There is considerable momentum and discussion ongoing that could see the Summit Athletic Conference look much different come fall of 2023.
Per sources close to Outside the Huddle, SAC coaches and athletic directors are nearing an agreement on the adoption of a two-division format, non-conference games and “crossover division games” for football beginning in the 2023 season.
In the plan that OTH is told is “very close” to being endorsed, the SAC will be split into two divisions – big school and small school – similar to the format currently used in the Northeast Corner Conference.
The big school division will feature Bishop Dwenger, Carroll, Homestead, Northrop and Snider.
The small school division will consist of Bishop Luers, Concordia Lutheran, North Side, South Side and Wayne.
It is uncertain at this time just who would need to pass this plan to make it official, although sense says it will be the athletic directors, but it will need to have unanimous approval by the 10 member schools.
Under the proposal, each team’s schedule will have Weeks 1 and 2 open for non-conference competition. The next six weeks will see teams play all four of their division opponents and three crossover games against teams from the other division. Some of these inter-divisional games will be rotated, but others will be used to protect rivalries such as the Battle of the Bishops. The traditional Week 7 “SAC Rivalry Week” will remain intact with the current games.
OTH has also been told that an SAC schedule for the first six years of this new format has already been prepared, pending the plan’s adoption.
The SAC championship will be crowned by taking the division winners’ head-to-head matchup as the decider. In the event the two teams did not players, they will be crowned co-champions.
OTH has been told that while there is near-unanimous support for this radically-changed setup for the league, it has not been greeted with universal approval from all parties, due to a few factors.
One point that has been brought up involves the fact that schools in the small division will sacrifice a considerable amount of big-time tests by not playing the entirety of the league powerhouses. Concordia Lutheran and Bishop Luers have each benefited in the postseason from playing a tough, higher-class schedule.
The other is a concern that suitable opponents will be difficult to find. But considering the amount of programs that would be willing to schedule SAC foes just in this region, especially a Northeast 8 Conference that also has its non-conference games in Weeks 1-2, this feels like a considerable non-factor.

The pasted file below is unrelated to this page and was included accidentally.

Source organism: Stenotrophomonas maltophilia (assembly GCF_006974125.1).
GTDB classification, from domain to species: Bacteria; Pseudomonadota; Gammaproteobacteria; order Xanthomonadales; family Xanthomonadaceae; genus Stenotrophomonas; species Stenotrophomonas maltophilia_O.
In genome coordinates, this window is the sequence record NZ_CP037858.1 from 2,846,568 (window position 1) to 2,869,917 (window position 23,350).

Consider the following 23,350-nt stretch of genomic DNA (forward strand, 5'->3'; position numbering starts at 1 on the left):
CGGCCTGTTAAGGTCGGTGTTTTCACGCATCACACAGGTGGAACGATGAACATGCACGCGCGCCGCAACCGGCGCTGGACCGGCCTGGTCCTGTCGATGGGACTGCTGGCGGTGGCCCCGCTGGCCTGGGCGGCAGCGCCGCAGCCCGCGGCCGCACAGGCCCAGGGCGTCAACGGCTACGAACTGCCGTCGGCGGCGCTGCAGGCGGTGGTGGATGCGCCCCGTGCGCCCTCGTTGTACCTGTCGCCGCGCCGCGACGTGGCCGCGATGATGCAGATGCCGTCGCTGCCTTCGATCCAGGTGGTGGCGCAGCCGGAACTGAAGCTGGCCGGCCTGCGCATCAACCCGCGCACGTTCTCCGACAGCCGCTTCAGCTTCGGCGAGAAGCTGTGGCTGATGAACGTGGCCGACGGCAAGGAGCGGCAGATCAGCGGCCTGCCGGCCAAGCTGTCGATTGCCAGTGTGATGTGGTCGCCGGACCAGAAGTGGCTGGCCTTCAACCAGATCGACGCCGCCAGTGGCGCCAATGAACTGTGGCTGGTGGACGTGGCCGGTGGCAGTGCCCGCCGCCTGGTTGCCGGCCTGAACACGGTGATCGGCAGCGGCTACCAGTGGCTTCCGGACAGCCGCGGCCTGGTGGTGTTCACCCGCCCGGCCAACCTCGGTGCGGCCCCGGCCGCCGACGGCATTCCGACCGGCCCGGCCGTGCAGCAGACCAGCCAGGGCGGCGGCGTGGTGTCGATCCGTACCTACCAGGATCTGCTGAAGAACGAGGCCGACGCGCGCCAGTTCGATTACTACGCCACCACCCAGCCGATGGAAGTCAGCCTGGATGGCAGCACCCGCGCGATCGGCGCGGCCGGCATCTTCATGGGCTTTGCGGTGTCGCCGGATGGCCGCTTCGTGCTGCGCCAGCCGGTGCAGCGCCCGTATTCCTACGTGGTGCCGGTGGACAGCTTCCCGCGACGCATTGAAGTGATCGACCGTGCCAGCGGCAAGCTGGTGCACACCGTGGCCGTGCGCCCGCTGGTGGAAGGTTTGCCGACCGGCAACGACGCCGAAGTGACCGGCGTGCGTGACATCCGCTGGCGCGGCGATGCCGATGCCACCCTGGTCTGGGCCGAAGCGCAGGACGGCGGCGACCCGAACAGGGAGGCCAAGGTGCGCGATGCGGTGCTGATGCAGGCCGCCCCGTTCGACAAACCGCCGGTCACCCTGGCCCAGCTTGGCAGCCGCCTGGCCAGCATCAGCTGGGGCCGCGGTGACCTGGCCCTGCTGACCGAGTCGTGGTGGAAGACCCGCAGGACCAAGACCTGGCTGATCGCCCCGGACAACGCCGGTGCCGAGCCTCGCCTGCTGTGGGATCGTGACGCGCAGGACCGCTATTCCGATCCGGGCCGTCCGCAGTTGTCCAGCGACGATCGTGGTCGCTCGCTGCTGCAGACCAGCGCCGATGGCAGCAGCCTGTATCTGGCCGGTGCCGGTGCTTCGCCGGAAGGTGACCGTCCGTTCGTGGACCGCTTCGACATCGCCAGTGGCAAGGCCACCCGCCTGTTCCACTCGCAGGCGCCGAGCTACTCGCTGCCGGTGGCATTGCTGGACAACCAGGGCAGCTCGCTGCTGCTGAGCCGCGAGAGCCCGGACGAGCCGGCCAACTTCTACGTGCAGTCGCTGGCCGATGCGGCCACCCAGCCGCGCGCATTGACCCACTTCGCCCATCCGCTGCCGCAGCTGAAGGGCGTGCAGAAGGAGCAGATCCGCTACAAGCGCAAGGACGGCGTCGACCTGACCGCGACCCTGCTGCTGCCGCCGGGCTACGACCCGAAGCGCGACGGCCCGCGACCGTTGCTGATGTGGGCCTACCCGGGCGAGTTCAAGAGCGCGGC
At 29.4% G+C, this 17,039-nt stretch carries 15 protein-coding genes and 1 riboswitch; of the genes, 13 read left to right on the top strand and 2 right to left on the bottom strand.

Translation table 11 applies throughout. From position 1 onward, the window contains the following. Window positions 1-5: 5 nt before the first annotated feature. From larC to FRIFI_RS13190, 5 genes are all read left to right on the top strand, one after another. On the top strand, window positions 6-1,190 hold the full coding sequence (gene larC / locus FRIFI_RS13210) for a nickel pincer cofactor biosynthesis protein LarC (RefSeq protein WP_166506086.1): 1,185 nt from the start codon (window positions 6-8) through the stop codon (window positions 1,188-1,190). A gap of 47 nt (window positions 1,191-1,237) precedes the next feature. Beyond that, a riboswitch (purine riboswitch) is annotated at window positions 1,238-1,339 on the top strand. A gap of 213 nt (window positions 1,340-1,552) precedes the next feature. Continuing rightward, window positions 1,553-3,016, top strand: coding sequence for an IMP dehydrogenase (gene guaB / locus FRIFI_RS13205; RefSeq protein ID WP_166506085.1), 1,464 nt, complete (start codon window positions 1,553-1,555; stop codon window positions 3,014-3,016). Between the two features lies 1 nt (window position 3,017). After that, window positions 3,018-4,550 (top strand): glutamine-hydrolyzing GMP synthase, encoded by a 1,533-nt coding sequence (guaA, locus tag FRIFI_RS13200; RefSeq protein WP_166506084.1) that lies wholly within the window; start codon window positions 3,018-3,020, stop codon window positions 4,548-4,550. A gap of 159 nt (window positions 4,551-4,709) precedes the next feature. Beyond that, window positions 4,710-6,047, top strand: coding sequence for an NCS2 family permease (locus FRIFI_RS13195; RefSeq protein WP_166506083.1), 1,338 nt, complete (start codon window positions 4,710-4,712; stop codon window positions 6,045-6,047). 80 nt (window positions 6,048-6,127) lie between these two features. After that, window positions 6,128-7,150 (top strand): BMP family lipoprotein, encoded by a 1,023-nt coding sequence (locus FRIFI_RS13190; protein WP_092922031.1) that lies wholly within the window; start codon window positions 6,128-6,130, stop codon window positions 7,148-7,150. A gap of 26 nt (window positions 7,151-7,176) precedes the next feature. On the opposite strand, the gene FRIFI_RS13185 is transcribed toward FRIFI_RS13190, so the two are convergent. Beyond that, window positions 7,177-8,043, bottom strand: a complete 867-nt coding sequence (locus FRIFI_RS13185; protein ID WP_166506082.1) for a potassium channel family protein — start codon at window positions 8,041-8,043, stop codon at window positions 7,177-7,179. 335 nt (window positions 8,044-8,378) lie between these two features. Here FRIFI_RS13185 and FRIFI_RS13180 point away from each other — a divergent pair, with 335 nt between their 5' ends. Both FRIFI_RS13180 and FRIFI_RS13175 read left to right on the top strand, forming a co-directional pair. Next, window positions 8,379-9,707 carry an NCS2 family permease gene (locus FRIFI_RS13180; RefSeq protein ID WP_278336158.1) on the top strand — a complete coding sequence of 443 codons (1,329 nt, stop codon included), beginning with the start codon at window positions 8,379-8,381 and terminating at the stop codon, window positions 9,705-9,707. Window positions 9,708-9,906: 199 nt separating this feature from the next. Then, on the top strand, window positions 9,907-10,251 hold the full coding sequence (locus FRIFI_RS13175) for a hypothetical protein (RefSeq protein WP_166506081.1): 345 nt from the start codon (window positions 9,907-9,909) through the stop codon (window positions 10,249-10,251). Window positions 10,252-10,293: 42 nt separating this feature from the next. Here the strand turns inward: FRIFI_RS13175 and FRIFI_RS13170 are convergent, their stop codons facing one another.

While some may love this new format and others not so much, it guarantees the ability for SAC schools to challenge themselves outside of the conference and allow areas of the state to see Fort Wayne’s best in terms of programs and talent.
In some circles, the recent era that saw Elmhurst High School close in 2010 and Harding one year later, allowing SAC programs to step out of the region, was sensational. High-profile matchups included Snider taking on the likes of Penn and Cathedral, Bishop Dwenger challenging Cincinnati LaSalle and Bishop Luers traveling to out-of-state powerhouses like Columbus Hartley and Toledo Whitmer.
Conversely, other SAC teams were able to find like-talented squads to play, with South Side and Arsenal Tech building a mini-rivalry and Northrop adding central Indiana teams such as Anderson and Muncie South.
The ability to schedule out-of-conference games disappeared when Homestead and Carroll entered the league in 2015.
Over the last six seasons, grumblings have only grown about the regular-season schedule within Fort Wayne growing stale, area 6A programs with the inability to compete with its compatriots due to lack of games against like-sized schools and the allure of seeing big inter-conference matchups within northeast Indiana, such as Leo vs. Bishop Dwenger, East Noble vs. Carroll or Eastside vs. Bishop Luers (in the regular season).
While nothing is assured as of this time, this is the closest the SAC has gotten to real change that brings what many consider one of the top three leagues in the state into the present day in terms of scheduling.
NOTE: This story has been updated from a previous version that detailed a Week 9 “Championship Week.” OTH has learned that that aspect of the new format did not pass approval by the coaches.